On October 24, 1995 we interviewed Nelson Olf about his experience in the Vietnam War. We asked him to give his reasoning’s to why the United States lost the war. He said the first reason was that the U.S. went into a country that really did not want us to be there. By going into Vietnam we tried to build up a country who could never stand on their own, and we could not support them forever. Because of this, the war was lost from the beginning.

    The U.S. lost the war politically because of America seeing the truth on tv, and America didn’t like what it saw. That is why Bush doesn’t want America to see what is happening in Iraq. Dust it under the rug.

    The U.S. lost the war politically.
    The U.S. won the war militarily.
    So say many Vietnam vets.

  • The U.S. lost the war politically.
    The U.S. won the war militarily.
    So say many Vietnam vets.

    If you have to split hairs like that, it was a loss, pure and simple. The US pulled out because her ass was getting kicked. It doesn’t matter why in this case because the fact is that it happened. A failure is still a failure when it comes down to the bottom line.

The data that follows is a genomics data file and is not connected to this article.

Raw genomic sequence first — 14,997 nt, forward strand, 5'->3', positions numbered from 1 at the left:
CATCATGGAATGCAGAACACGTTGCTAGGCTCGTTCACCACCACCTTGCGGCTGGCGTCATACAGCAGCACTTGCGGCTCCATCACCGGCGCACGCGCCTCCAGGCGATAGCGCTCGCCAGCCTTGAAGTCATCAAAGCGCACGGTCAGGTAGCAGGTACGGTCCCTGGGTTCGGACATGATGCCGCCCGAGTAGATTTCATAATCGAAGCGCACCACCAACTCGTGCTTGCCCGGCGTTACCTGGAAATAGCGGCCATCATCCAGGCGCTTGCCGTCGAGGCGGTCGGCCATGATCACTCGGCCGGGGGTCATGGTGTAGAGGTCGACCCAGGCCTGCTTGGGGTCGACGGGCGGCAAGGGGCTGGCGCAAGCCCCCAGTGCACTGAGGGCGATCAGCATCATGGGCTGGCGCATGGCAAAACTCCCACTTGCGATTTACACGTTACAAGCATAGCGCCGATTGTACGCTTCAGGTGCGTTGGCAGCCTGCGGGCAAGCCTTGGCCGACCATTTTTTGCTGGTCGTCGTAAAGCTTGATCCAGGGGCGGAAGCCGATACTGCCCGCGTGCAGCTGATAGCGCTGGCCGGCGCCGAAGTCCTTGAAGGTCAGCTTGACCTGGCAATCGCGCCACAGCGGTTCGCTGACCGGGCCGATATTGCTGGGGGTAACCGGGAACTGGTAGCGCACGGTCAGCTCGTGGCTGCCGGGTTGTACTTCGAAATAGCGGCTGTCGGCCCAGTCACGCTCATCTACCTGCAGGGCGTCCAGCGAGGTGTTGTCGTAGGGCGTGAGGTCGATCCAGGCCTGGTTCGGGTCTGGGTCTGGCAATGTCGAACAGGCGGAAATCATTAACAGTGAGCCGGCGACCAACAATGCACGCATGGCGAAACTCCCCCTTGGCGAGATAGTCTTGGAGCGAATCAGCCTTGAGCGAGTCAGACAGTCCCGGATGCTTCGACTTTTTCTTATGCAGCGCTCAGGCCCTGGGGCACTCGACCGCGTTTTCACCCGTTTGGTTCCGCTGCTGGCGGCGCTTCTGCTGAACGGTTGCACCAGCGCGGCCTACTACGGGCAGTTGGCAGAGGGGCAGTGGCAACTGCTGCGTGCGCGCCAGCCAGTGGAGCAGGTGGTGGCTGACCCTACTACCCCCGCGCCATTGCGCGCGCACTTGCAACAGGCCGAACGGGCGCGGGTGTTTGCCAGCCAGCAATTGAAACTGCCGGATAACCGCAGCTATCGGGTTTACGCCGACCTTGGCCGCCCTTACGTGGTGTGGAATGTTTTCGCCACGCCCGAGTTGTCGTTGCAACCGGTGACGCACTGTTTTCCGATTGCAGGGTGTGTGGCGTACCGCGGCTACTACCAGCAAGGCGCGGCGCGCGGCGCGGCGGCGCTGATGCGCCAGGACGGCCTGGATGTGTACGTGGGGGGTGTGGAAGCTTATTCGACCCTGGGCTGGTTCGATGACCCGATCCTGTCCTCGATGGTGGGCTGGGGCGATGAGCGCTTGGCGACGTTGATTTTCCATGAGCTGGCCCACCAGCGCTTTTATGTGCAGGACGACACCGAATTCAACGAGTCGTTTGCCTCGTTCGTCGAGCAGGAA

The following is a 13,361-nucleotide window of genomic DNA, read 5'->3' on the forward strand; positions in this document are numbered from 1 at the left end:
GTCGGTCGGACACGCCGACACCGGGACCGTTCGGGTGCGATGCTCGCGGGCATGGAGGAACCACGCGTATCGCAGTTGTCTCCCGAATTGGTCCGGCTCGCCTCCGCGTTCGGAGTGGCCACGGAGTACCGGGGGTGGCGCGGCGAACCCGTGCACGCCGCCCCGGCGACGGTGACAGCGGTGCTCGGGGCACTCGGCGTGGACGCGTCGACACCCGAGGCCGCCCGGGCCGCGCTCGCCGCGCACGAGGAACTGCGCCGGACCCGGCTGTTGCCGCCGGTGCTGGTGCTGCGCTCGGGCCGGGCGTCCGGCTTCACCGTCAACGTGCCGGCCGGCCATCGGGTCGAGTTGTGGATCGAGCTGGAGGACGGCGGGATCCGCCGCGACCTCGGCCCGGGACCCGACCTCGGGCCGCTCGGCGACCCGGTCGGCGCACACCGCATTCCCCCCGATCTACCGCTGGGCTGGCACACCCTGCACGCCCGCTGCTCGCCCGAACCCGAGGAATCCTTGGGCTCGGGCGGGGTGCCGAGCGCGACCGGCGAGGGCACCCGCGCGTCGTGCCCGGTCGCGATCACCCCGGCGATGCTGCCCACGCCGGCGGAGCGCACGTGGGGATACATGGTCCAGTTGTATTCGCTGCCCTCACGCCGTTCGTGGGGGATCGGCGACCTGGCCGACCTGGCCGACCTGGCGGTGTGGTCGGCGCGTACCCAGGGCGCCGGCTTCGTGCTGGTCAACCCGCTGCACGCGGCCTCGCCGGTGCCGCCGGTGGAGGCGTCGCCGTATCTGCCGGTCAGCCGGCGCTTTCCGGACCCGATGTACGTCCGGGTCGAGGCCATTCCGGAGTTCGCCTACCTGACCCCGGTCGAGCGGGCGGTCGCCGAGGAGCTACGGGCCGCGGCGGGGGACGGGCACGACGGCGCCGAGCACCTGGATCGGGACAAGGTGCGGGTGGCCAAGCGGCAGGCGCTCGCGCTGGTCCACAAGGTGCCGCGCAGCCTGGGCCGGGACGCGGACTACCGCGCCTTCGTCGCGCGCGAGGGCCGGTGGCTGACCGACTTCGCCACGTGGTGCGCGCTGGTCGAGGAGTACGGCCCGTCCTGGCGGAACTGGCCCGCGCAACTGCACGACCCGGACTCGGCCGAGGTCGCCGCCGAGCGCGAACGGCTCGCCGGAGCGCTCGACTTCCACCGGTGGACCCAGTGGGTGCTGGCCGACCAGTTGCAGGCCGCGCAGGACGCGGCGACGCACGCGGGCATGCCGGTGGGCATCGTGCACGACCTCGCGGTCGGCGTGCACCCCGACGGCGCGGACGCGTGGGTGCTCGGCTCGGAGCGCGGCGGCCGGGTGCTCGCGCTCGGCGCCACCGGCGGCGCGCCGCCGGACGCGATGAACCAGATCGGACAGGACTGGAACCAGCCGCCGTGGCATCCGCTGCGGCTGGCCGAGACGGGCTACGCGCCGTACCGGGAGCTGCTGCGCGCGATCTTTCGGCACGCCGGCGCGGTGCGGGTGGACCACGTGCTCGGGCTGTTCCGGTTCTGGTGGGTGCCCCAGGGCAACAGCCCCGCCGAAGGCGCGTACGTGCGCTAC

We are dealing with an entity (ies) that don’t subscribe to Western way of thought. They will not be subduded. There’s a ton of virgins waiting for them. Illogical notions abound. They are not ready to behave. This change can only come from within. For now, let them blow themselves up and when they are ready to really change, and have a civil war in their own country to route out from within the bad seeds, then, and only then should we help.

    People seem to think the issue that no one is speaking up on the other side is unimportant. Even if the Iraqis are so apathetic to not even get involved, then that is still reason enough to say “Fine, why should I sort this out for you. Why should I spend my resources for something you clearly are not ready to deal with yet”.

  • boomcrashbaby